The answer is “No”. The study showed that strengthening the pelvic floor muscles might lessen incontinence symptoms but not completely eradicate them.
Sara’s Story of Winning Over Incontinence
Sara is founder and creator of Coo-Wee, the first ‘off the shelf personal urinary incontinence device for women. Sara always wanted to live an active lifestyle, but the only barrier she used to face was the problem of Incontinence. Getting Freedom from Incontinence had been a long journey for her. Through this Blog, she wants other women to benefit and not struggle as much as she did.
At first, Sara consulted her GP who prescribed her tablets to take before playing sport. This did not seem feasible because of the following reasons:
- There were too many side effects of the medicine that she started facing, like dry mouth, upset stomach, dry skin and many more.
- She would still leak every time she would cough, sneeze or laugh out loud. Taking medicine before every such event was just not practically possible.
- Sara also tried using Incontinence Pads and Undies but ended up being disappointed because:
- The pads are thin and composed of lightweight materials, they can fold and slide out of place.
- The underpad may not be in the proper position to prevent leaking and folds may cause irritated skin.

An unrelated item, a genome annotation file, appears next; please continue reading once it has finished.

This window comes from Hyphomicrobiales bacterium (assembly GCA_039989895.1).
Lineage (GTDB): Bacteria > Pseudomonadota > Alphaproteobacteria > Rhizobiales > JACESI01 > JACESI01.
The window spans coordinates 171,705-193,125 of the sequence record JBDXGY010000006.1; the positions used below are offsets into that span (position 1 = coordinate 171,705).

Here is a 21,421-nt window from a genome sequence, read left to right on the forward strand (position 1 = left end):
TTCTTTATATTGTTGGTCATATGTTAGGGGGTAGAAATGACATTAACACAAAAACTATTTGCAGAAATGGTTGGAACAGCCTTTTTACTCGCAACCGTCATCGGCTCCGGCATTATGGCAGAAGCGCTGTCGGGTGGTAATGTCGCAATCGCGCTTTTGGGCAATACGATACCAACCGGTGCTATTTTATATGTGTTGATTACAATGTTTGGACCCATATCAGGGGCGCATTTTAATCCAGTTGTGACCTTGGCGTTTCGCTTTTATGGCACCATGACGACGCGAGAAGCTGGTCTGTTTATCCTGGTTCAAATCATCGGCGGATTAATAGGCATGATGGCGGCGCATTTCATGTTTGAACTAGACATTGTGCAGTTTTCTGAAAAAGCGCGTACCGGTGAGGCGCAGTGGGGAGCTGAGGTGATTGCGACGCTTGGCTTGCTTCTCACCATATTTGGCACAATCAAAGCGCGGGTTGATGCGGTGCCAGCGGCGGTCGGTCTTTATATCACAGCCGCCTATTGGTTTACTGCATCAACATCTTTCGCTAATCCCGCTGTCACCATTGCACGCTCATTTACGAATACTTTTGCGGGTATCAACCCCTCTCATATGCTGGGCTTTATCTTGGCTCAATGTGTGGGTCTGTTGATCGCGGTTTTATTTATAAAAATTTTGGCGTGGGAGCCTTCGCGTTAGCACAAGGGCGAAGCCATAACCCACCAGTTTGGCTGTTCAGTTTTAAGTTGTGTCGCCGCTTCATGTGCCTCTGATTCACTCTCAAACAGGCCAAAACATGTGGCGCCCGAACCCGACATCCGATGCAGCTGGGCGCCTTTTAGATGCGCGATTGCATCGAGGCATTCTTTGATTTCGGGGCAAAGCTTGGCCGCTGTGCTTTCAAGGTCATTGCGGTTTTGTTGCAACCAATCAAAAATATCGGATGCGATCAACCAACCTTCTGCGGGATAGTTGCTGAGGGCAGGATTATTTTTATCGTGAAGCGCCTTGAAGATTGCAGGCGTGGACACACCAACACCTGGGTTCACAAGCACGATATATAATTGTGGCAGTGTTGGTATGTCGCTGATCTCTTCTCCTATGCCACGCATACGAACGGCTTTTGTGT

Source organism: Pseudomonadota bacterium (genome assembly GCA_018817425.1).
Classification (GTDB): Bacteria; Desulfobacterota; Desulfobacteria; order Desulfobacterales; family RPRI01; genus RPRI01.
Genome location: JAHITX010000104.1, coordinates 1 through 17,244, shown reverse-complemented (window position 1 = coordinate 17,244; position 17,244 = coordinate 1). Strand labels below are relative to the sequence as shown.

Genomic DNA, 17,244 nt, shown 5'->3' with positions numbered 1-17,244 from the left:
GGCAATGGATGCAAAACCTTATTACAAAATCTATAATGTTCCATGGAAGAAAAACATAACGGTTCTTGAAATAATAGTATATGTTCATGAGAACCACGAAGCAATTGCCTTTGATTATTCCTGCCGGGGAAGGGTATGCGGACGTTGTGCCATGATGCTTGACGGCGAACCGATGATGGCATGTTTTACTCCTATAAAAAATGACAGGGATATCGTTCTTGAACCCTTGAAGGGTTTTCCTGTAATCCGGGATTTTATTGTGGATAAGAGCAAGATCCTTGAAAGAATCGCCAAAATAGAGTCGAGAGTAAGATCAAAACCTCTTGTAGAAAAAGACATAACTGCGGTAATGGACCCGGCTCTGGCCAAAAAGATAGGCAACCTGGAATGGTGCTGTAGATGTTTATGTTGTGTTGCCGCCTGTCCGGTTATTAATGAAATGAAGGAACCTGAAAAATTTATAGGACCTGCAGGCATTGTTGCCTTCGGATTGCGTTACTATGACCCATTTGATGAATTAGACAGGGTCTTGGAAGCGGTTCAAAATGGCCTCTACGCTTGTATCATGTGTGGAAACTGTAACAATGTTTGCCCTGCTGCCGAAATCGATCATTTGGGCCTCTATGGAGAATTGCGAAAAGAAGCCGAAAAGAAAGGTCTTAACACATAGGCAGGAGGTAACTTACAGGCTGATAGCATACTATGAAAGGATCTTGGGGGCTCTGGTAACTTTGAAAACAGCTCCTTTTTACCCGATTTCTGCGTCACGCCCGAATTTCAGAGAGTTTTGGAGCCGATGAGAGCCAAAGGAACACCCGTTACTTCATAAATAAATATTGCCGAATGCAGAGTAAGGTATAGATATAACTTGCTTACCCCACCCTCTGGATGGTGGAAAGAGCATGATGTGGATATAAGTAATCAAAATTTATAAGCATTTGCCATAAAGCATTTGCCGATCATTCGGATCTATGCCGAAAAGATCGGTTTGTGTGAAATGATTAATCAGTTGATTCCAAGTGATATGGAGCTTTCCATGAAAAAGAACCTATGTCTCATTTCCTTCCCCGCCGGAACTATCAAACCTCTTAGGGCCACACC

- The pads are not environment friendly
Did you know...If moisture from urine or stool is chronically in contact with the skin, it leads to IAD i.e. Incontinence-Associated Dermatitis. It is also commonly known as “Diaper Rash”.
If you are using absorbent products like briefs or disposable underwear, they will be suitable for your skin only if they are changed regularly.
After this, one Sara’s close friend guided her to a Physiotherapist who suggested she do Pelvic Floor Exercises to strengthen her pelvic muscles. She did try doing the exercises, and she found them somewhat effective as well, but it still didn’t seem like the complete solution. She found it hard to allocate time daily for the exercises from her busy schedule. Due to inconsistency, she could not get anywhere and ended up being frustrated. The exercises needed to be practised for a long period to get results, and she was looking for something immediate.
These frustrations gave birth to Coo-Wee!
Sara then realised that “1 in every 4 women” suffers from Incontinence. She thought of taking this matter into her own hands, and after years of research with a panel of medical experts, she designed Coo-Wee.
Coo-Wee is the most innovative and sustainable solution for women who experience urinary incontinence. Similar to how a sports bra supports your bust, it exerts appropriate pressure internally to support your urethra and bladder. It resembles a little period cup, but it stops liquids rather than collecting them. Available in three sizes, it's suitable for women doing all sorts of activities, from light to heavy. You can experience up to 12 leak-free hours. Simply take it out, clean it, and it will be ready to help you through your following busy day or take on the next adventure.
Finally, Sara got freedom from Incontinence and could live an active lifestyle as she desired.
Sara suggests to all the women suffering from Urinary Incontinence, “Pelvic Floor Exercises are definitely good for long-term benefit, but if you are looking for something immediate, pocket-friendly and environment friendly, then Coo-Wee is the smart choice”. Coo-Wee, Urinary Incontinence Device, and practising Pelvic Floor Exercises together are great!